The cell unit also comprises an overcurrent detection circuit for prohibiting a discharging operation under an overcurrent condition. The overcurrent detection circuit equivalently detects a load current on the basis of a voltage drop in the discharge control switch. That is, the discharge control switch, which is the semiconductor switch, is equivalently indicated by a low resistor (hereinafter called an on-resistor) when it is turned on. The on-resistor has a much lower resistance than that of the load. The overcurrent detection circuit detects the load current flowing through the load using the voltage drop in the on-resistor. The cell unit further comprises an overcharge prevention device for stopping a charging operation when the cell voltage exceeds a predetermined voltage during the charging operation.

In general, the cell voltage of the electric cell falls by the product of the load current and an internal impedance in the electric cell. In addition, both a degree of the voltage drop in the cell voltage and a degree of return of the cell voltage (voltage rise in the cell voltage) after stopping of the discharging operation are directly proportional to magnitude of the load current during the discharging operation.

As a result, in the overdischarge detection device (the overdischarge prevention device) determining the threshold voltage to stop the discharging operation on the basis of a value of the voltage, it is necessary to set the above-mentioned threshold voltage or a return hysteresis voltage for the overcurrent detection circuit against the return of the cell voltage after stopping the discharging operation by the value corresponding to the magnitude of the load current. The load current has an average value and a maximum value both of which are different in dependence on a relative weight of the load to be connected to the cell unit.

Accordingly, it is desirable that the overdischarge detection device (the overdischarge prevention device) has a threshold voltage corresponding to the relative weight of the load. However, a known overdischarge detection device (a known overdischarge prevention device) has a constant threshold voltage and can therefore not operate in consideration of the relative weight of the load.

Although the discharging operation of the electric cell is inhibited after the electric cell is used until a cell's remaining capacity decreases to about 10 percent of its full charge, the following problems occur in the prior art devices wherein the threshold voltage to inhibit the discharging operation is set at a constant value. That is, inasmuch as the degree of voltage drop in the cell voltage is different in dependence on the relative weight of the load as described above, the discharging operation of the electric cell is inhibited when the cell's remaining capacity runs short of when it has much less than 10 percent of its full charge on light load. On the contrary, on heavy load, the discharging operation of the electric cell is inhibited although the cell's remaining capacity is adequate or when it has much more than 10 percent of its full charge.

In addition, in a manner which will later be described in conjunction with FIGS. 6 and 7 in detail, when the above-mentioned threshold voltage decreases with linearly dependence on the voltage drop in the semiconductor switch, the threshold voltage is too low on stopping of the discharging operation of the electric cell. Accordingly, it is desirable that the threshold voltage is clamped at a time when the voltage drop is higher than a predetermined voltage.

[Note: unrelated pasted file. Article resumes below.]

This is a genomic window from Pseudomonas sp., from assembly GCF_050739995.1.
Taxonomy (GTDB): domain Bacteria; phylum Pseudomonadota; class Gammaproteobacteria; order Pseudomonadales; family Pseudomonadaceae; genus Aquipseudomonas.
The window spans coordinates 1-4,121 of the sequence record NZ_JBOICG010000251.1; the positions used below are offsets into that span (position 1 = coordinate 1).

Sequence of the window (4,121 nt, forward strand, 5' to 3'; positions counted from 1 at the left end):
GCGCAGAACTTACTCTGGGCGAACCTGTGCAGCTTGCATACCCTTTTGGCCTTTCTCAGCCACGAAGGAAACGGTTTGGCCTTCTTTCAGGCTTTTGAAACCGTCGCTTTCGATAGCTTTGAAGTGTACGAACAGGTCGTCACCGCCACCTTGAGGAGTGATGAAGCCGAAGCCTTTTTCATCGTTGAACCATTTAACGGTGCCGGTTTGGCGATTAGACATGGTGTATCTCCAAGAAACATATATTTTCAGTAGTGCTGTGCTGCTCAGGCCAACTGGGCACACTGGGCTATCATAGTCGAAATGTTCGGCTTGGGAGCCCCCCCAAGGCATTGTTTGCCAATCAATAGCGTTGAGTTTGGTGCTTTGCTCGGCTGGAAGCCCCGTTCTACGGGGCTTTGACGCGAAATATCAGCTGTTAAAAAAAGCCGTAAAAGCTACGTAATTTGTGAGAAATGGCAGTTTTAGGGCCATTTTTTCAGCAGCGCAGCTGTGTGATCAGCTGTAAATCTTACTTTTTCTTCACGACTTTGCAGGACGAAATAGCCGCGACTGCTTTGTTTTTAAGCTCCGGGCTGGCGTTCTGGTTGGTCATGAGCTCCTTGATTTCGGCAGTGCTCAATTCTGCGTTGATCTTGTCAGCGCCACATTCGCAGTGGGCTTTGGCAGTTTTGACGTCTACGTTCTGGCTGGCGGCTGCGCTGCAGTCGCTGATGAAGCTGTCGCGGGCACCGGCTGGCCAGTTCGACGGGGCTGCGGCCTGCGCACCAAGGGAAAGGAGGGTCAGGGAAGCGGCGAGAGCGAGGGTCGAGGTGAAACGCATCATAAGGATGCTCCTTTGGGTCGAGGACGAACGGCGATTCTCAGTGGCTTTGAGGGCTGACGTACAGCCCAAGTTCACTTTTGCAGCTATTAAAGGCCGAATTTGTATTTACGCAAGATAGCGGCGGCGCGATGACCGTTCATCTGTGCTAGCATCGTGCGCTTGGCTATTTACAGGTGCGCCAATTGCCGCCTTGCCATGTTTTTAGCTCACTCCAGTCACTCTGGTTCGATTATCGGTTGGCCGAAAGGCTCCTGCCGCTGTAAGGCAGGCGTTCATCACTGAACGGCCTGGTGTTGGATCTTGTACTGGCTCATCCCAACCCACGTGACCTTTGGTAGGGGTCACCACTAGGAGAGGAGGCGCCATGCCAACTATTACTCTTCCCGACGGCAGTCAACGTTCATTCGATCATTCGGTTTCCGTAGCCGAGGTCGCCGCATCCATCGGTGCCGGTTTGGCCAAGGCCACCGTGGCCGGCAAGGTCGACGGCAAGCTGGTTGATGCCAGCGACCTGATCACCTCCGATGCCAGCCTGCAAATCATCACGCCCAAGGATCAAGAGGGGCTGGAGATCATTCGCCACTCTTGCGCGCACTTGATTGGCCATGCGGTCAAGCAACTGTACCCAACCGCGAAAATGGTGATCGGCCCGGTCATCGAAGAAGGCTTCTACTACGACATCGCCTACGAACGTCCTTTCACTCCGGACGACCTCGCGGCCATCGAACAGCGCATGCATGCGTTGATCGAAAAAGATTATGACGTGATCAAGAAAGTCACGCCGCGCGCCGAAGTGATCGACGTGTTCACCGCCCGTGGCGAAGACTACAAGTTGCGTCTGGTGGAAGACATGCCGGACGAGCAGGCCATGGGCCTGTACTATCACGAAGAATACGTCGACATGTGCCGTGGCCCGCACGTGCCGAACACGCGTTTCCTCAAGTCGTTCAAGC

SUMMARY OF THE INVENTION

It is therefore an object of this invention to provide an overdischarge detection device (an overdischarge prevention device) for a chargeable electric cell and for general-purpose, which is capable of changing a threshold voltage to inhibit a discharging operation in accordance with a relative weight of a load.

It is another object of this invention to provide an overdischarge detection device (an overdischarge prevention device) for a chargeable electric cell of the type described, which is capable of clamping the above-mentioned threshold voltage at a time when a voltage drop in a discharge control switch is higher than a predetermined voltage.

Other objects of this invention will become clear as the description proceeds.

According to a first aspect of this invention, an overdischarge detection device is for use in a cell unit including a chargeable electric cell having a cell voltage which is supplied to a load through positive and negative load current lines to pass a load current through the load. The overdischarge detection device comprises an overdischarge detection circuit connected between the positive and the negative load current lines. The overdischarge detection circuit includes a voltage comparing section having an input terminal for the cell voltage and a threshold terminal for a controllable threshold voltage to prohibit discharge. The voltage comparing section compares the cell voltage with the controllable threshold voltage to produce a detection signal when the cell voltage falls below the controllable threshold voltage. Connected to the overdischarge detection circuit, adjusting means detects a particular voltage of a predetermined part in the cell unit that corresponds to the load current varying in response to relative weight of the load to adjust the controllable threshold voltage on the basis of the particular voltage.